- 3.4.4 contact for market research purposes which may be done using email, telephone, fax or mail. Such information may be used to customise or update the Web Site.
4. Third Party Web Sites and Services
may, from time to time, employ the services of other parties for dealing with matters that may include, but are not limited to, payment handling, delivery of purchased items, search engine facilities, advertising and marketing. The providers of such services do not have access to certain personal Data provided by Users of this Web Site. Any Data used by such parties is used only to the extent required by them to perform the services that requests. Any use for other purposes is strictly prohibited. Furthermore, any Data that is processed by third parties must be processed within the terms of this Policy and in accordance with the Data Protection Act 1998.
5. Changes of Business Ownership and Control
- 5.1 may, from time to time, expand or reduce its business and this may involve the sale of certain divisions or the transfer of control of certain divisions to other parties. Data provided by Users will, where it is relevant to any division so transferred, be transferred along with that division and the new owner or newly controlling party will, under the terms of this Policy, be permitted to use the Data for the purposes for which it was supplied by you.
- 5.2 In the event that any Data submitted by Users will be transferred in such a manner, you will be contacted in advance and informed of the changes. When contacted you will be given the choice to have your Data deleted or withheld from the new owner or controller.
6. Controlling Access to your Data
- 6.1 Wherever you are required to submit Data, you will be given options to restrict our use of that Data. This may include the following:
- 6.1.1 use of Data for direct marketing purposes; and
- 6.1.2 sharing Data with third parties.
7. Your Right to Withhold Information
- 7.1 You may access certain areas of the Web Site without providing any Data at all. However, to use all Services and Systems available on the Web Site you may be required to submit Account information or other Data.
8. Accessing your own Data
- 8.1 You may access your Account at any time to view or amend the Data. You may need to modify or update your Data if your circumstances change. Additional Data as to your marketing preferences may also be stored and you may change this at any time.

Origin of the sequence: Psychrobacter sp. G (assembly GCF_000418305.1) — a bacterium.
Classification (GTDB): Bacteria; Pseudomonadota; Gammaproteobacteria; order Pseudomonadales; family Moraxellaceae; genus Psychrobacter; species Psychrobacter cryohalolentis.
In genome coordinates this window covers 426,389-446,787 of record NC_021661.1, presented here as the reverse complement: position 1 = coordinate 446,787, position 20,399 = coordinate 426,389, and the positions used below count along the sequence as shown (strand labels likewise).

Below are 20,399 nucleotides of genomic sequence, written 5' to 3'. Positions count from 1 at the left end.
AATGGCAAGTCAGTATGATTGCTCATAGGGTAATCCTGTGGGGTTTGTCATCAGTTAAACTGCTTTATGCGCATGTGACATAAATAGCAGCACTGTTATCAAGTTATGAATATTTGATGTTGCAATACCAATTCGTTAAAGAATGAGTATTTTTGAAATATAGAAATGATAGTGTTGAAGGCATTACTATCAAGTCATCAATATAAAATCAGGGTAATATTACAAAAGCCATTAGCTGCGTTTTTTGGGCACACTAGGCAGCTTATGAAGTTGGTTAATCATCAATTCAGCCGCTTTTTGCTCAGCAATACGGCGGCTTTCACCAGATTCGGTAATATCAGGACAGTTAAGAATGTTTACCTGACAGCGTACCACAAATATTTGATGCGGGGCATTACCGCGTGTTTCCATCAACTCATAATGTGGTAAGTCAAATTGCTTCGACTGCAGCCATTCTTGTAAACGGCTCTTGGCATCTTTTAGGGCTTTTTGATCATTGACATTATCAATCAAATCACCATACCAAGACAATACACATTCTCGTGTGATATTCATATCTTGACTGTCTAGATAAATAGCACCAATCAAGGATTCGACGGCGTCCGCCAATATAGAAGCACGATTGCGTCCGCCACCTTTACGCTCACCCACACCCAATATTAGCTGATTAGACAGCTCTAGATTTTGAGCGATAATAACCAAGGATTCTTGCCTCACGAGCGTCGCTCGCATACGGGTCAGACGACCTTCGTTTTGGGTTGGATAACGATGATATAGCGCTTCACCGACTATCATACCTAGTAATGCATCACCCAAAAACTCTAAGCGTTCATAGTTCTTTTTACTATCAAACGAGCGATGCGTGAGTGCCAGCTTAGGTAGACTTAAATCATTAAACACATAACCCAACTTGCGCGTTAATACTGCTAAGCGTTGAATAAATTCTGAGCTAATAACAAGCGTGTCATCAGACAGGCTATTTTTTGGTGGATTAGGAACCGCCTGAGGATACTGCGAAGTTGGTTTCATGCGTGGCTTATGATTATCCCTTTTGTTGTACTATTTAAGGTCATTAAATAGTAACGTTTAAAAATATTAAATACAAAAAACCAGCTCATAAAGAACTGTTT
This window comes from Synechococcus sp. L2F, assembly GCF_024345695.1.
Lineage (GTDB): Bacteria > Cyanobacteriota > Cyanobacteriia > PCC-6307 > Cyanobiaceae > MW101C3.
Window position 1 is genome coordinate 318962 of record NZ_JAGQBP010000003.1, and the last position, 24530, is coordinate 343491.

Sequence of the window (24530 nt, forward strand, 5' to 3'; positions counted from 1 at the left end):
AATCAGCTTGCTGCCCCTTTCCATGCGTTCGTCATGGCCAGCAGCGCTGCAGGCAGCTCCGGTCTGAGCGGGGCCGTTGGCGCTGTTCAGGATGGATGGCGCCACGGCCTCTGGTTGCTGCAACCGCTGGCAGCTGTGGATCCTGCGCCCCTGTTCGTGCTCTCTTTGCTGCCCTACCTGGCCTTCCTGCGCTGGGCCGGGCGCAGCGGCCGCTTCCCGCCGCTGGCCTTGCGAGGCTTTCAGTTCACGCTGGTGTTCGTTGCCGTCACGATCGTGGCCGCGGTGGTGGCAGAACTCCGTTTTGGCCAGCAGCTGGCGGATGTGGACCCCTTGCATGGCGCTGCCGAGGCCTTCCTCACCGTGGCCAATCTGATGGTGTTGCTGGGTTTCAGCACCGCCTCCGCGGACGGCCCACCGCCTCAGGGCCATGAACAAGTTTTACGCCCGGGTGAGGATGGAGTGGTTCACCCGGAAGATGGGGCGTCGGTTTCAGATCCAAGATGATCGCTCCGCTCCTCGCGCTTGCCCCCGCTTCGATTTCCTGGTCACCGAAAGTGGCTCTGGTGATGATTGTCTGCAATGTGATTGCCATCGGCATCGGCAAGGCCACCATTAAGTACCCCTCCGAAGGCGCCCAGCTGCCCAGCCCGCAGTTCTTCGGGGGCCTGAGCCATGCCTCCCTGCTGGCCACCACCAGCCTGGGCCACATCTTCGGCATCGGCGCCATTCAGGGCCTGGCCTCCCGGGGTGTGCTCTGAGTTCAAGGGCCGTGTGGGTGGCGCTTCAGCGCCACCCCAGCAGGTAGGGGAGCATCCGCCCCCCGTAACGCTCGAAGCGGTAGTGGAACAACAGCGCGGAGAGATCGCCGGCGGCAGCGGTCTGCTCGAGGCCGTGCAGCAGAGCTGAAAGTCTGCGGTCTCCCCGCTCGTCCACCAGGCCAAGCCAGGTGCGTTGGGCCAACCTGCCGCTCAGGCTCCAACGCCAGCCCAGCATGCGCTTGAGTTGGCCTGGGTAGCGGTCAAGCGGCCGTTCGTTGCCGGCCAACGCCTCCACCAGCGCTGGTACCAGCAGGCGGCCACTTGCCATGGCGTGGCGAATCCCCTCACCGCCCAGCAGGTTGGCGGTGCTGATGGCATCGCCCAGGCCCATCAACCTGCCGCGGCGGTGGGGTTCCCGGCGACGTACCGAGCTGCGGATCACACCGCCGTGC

- 8.2 You have the right to ask for a copy of your personal Data on payment of a small fee.
Data security is of great importance to and to protect your Data we have put in place suitable physical, electronic and managerial procedures to safeguard and secure Data collected online.
10. Changes to this Policy
11. Contacting Us
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Ancient Egyptian Materials and Technology (Excerpt)
by Paul T. Nicholson and Ian Shaw (Editors)
Aimed primarily at Egyptologists and archaeologists, this book covers all aspects of craftwork in ancient Egypt, from the construction of the pyramids and the carving of statues to techniques of mummification, boat-building, jewelery making, ancient brewing, carpentry, hairstyling, tailoring and basket weaving. Drawing on archaeological, experimental, ethnographic and laboratory work, it is the first book since the 1920s to describe current research into the actual basics of life in Pharaonic Egypt
The Birds of Ancient Egypt (Excerpt)
by Patrick F Houlihan
The aim of this book is to provide a systematic survey of all the species represented in ancient Egyptian art and hieroglyphs. In addition the birds' role in secular and religious life is examined and an attempt is made to compare present day range with that of antiquity.